World stocks lower on JPMorgan loss, China slowing

World stock markets were mostly lower Friday as traders eyed a large surprise trading loss at JPMorgan Chase, political upheaval in Greece and signs of slowing economic growth in China.

In trading in Europe, the FTSE 100 index of leading British shares dropped 0.2 percent at 5,535.91 while Germany's DAX rose 0.1 percent to 6,523.07. The CAC-40 in France slumped 0.7 percent at 3,109.82.

Wall Street headed for a lower opening. Dow Jones industrial futures fell 0.4 percent to 12,780 and S&P 500 futures lost 0.4 percent to 1,351.70.

Asian shares also slumped. Japan's Nikkei 225 index fell 0.6 percent to 8,953.31 and South Korea's Kospi lost 1.4 percent at 1,917.13. Hong Kong's Hang Seng fell 1.3 percent to 19,966.17.

JPMorgan, the largest U.S. bank, said Thursday that it lost $2 billion in the past six weeks in a trading portfolio designed to hedge against risks the company takes with its own money.

The company's stock plunged almost 7 percent in after-hours trading, and the unexpected loss at one of the world's most venerated banks threatened to undermine investor confidence.

"This has permeated to the wider market as investors assess the possible systemic risk, adding another layer of caution to the fragile trading environment," said Jordan Lambert, a trader at Spreadex.

"When such shocks occur, it is wise to err on the side of caution and consider whether it is a possible 'tip of the iceberg' scenario, especially when one contemplates the interconnectedness of the banking system," he said.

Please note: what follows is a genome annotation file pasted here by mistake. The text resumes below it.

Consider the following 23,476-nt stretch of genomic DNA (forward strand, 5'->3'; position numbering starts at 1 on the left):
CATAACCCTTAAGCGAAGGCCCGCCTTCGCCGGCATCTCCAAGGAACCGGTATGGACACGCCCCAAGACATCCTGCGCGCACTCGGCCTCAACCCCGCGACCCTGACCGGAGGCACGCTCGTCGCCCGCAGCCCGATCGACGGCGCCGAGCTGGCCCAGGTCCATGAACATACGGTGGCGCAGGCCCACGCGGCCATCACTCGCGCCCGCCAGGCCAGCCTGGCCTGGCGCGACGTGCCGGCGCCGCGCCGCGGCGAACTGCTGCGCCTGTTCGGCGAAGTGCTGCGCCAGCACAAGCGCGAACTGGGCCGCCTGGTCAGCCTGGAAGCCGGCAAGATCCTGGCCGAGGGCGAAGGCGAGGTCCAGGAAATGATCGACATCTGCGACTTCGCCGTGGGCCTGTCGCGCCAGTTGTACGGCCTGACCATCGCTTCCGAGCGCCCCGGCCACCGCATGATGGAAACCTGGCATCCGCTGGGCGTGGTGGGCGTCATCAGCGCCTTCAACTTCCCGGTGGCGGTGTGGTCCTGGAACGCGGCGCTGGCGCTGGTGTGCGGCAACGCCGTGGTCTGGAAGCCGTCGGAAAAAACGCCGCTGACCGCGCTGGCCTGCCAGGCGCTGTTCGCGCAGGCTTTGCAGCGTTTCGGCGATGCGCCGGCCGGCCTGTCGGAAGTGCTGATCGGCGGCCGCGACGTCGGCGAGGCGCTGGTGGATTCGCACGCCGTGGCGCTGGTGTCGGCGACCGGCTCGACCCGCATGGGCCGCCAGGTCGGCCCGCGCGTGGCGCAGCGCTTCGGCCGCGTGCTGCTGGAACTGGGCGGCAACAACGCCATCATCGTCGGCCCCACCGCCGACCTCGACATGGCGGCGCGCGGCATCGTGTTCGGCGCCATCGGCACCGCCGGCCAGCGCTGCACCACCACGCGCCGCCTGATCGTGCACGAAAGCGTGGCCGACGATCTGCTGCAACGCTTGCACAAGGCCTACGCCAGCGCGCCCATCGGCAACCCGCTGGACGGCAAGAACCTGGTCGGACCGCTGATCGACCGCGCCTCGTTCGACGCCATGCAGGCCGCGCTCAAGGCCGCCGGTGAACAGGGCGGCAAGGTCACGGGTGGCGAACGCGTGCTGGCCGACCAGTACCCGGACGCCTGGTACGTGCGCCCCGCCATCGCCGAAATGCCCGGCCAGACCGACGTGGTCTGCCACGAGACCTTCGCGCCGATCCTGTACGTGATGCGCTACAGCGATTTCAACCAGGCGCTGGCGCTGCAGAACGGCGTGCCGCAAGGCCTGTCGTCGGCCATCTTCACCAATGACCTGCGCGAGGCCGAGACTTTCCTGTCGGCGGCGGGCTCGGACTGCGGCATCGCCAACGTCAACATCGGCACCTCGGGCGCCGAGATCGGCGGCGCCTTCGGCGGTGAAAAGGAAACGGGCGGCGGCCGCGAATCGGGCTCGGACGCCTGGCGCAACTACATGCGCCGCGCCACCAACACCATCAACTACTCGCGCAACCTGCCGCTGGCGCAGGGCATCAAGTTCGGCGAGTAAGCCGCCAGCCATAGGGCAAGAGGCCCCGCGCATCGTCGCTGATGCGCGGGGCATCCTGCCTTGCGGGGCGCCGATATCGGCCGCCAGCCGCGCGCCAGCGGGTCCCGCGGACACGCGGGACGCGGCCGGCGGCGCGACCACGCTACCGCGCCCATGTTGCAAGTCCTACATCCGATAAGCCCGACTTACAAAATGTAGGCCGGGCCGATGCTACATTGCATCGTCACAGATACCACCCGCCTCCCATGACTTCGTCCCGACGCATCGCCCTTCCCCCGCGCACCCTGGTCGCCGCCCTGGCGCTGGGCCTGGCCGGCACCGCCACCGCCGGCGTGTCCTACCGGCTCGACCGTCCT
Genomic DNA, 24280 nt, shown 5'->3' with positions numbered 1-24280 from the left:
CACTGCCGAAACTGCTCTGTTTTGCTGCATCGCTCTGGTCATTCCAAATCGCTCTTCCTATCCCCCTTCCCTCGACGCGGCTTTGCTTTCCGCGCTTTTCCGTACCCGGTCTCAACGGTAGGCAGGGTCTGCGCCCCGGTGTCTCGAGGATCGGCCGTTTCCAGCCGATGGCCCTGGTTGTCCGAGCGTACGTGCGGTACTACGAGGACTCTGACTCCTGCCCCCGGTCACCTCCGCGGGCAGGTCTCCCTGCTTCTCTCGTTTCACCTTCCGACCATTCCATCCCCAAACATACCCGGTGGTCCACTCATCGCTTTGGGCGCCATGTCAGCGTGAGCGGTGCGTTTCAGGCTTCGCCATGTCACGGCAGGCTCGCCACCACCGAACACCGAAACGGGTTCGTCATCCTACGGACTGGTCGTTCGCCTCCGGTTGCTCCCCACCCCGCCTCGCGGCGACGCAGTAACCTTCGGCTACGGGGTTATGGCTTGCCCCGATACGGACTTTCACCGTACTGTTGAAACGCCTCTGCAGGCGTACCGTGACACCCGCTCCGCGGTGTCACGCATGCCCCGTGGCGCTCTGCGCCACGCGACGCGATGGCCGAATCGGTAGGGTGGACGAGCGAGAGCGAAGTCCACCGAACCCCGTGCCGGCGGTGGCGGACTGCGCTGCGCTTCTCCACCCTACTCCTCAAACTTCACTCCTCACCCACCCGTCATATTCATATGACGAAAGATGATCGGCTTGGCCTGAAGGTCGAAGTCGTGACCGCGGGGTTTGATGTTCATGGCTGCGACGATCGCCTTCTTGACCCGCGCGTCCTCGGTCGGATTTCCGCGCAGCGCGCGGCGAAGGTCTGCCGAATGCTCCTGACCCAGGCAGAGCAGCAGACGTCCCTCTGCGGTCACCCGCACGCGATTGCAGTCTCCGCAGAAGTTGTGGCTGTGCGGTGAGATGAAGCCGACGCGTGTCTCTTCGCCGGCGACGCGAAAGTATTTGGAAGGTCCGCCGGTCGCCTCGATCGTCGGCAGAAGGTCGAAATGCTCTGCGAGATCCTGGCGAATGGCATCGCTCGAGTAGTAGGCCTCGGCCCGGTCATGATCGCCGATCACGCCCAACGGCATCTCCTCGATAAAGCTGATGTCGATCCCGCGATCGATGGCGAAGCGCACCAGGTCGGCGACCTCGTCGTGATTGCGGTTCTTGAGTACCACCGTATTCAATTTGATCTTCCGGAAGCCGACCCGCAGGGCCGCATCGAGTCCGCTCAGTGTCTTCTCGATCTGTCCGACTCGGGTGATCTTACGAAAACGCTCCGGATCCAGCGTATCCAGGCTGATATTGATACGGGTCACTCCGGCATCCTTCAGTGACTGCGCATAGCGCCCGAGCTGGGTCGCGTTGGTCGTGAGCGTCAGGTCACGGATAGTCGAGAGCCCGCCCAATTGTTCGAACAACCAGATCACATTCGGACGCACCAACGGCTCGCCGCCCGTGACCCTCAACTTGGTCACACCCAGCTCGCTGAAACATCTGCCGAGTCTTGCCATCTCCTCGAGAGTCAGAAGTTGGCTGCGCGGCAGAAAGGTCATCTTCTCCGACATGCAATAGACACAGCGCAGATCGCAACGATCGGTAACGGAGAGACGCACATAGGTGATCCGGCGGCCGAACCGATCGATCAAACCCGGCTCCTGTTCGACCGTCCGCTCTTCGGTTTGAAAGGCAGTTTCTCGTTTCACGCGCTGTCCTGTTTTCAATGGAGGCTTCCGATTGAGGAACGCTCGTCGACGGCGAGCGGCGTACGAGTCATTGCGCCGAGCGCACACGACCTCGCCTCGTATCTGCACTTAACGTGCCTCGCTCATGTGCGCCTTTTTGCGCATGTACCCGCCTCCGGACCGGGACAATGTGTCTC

Asian stocks jumped in the first two months of the year but have since traded slightly lower amid investor concern that economies in the U.S. and China may grow less than previously expected.

Greek politicians have so far failed to form a government after Sunday's elections undermined support for the ruling coalition. Greece is buckling under the weight of a deep recession and government austerity measures designed to control surging debt levels.

Meanwhile, China said Friday that its inflation rate fell to 3.4 percent in April from 3.6 percent the previous month, giving the government more room for possible stimulus measures. China also said industrial production rose 9.3 percent from a year earlier in April, slowing from a nearly 12 percent increase in March, raising concern that the world's second-biggest economy is continuing to weaken.

China grew by 8.1 percent in the first quarter, down from the previous quarter's 8.9 percent.

Meanwhile, India said Friday its industrial output fell 3.5 percent in March from a year earlier.

"Now that you have the European uncertainty coming back in a bigger way, I think people are going to hold back a bit longer," said Lorraine Tan, director of equities research at credit ratings agency Standard & Poor's. "The key will be for China to grow at least 8 percent this year to help fuel global growth and demand."

Australia's S&P/ASX 200 fell along with benchmarks in Singapore, Taiwan and New Zealand.

Hong Kong's YGM Trading Ltd. fell 2.1 percent after announcing late Thursday its plans to buy British clothing brand Aquascutum for $24.2 million. Singapore Telecommunications Ltd., or SingTel, rose 0.6 percent after the mobile phone operator said Thursday profit jumped 30 percent in the first quarter.

Benchmark oil for June delivery was down 88 cents at $96.20 a barrel in electronic trading on the New York Mercantile Exchange. The contract rose 27 cents to settle at $97.08 per barrel in New York on Thursday.

In currencies, the euro fell slightly to $1.2947 from $1.2951 late Thursday in New York while the dollar was steady at 79.91 yen.


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